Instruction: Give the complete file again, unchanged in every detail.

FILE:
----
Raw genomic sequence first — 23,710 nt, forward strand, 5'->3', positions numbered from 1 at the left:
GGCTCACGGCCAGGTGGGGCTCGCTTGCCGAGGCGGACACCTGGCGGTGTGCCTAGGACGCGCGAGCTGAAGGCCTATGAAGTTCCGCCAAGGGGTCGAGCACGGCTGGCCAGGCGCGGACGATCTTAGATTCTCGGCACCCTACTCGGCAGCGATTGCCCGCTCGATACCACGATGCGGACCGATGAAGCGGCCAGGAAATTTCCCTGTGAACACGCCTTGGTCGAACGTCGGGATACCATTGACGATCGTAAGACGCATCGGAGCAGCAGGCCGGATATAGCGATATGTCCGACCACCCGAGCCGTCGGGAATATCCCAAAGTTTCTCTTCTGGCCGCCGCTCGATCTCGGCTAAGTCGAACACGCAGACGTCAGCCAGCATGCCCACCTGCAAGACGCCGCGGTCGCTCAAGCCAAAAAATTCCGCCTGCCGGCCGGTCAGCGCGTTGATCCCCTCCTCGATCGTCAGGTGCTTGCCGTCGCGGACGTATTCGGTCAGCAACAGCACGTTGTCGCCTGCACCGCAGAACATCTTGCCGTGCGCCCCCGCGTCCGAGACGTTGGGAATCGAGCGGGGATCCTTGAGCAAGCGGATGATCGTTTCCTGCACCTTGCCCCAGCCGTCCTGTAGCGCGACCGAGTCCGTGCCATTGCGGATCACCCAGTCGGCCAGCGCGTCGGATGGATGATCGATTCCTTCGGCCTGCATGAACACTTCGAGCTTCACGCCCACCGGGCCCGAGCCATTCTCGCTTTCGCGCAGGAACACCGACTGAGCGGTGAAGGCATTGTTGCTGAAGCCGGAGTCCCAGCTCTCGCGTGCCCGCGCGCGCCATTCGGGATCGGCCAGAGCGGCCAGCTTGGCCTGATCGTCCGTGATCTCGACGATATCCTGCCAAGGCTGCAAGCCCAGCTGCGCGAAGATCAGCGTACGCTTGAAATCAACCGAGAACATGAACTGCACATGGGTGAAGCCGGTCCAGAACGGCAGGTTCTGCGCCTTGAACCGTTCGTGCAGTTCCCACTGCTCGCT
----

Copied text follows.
Raw genomic sequence first — 23,710 nt, forward strand, 5'->3', positions numbered from 1 at the left:
GGCTCACGGCCAGGTGGGGCTCGCTTGCCGAGGCGGACACCTGGCGGTGTGCCTAGGACGCGCGAGCTGAAGGCCTATGAAGTTCCGCCAAGGGGTCGAGCACGGCTGGCCAGGCGCGGACGATCTTAGATTCTCGGCACCCTACTCGGCAGCGATTGCCCGCTCGATACCACGATGCGGACCGATGAAGCGGCCAGGAAATTTCCCTGTGAACACGCCTTGGTCGAACGTCGGGATACCATTGACGATCGTAAGACGCATCGGAGCAGCAGGCCGGATATAGCGATATGTCCGACCACCCGAGCCGTCGGGAATATCCCAAAGTTTCTCTTCTGGCCGCCGCTCGATCTCGGCTAAGTCGAACACGCAGACGTCAGCCAGCATGCCCACCTGCAAGACGCCGCGGTCGCTCAAGCCAAAAAATTCCGCCTGCCGGCCGGTCAGCGCGTTGATCCCCTCCTCGATCGTCAGGTGCTTGCCGTCGCGGACGTATTCGGTCAGCAACAGCACGTTGTCGCCTGCACCGCAGAACATCTTGCCGTGCGCCCCCGCGTCCGAGACGTTGGGAATCGAGCGGGGATCCTTGAGCAAGCGGATGATCGTTTCCTGCACCTTGCCCCAGCCGTCCTGTAGCGCGACCGAGTCCGTGCCATTGCGGATCACCCAGTCGGCCAGCGCGTCGGATGGATGATCGATTCCTTCGGCCTGCATGAACACTTCGAGCTTCACGCCCACCGGGCCCGAGCCATTCTCGCTTTCGCGCAGGAACACCGACTGAGCGGTGAAGGCATTGTTGCTGAAGCCGGAGTCCCAGCTCTCGCGTGCCCGCGCGCGCCATTCGGGATCGGCCAGAGCGGCCAGCTTGGCCTGATCGTCCGTGATCTCGACGATATCCTGCCAAGGCTGCAAGCCCAGCTGCGCGAAGATCAGCGTACGCTTGAAATCAACCGAGAACATGAACTGCACATGGGTGAAGCCGGTCCAGAACGGCAGGTTCTGCGCCTTGAACCGTTCGTGCAGTTCCCACTGCTCGCT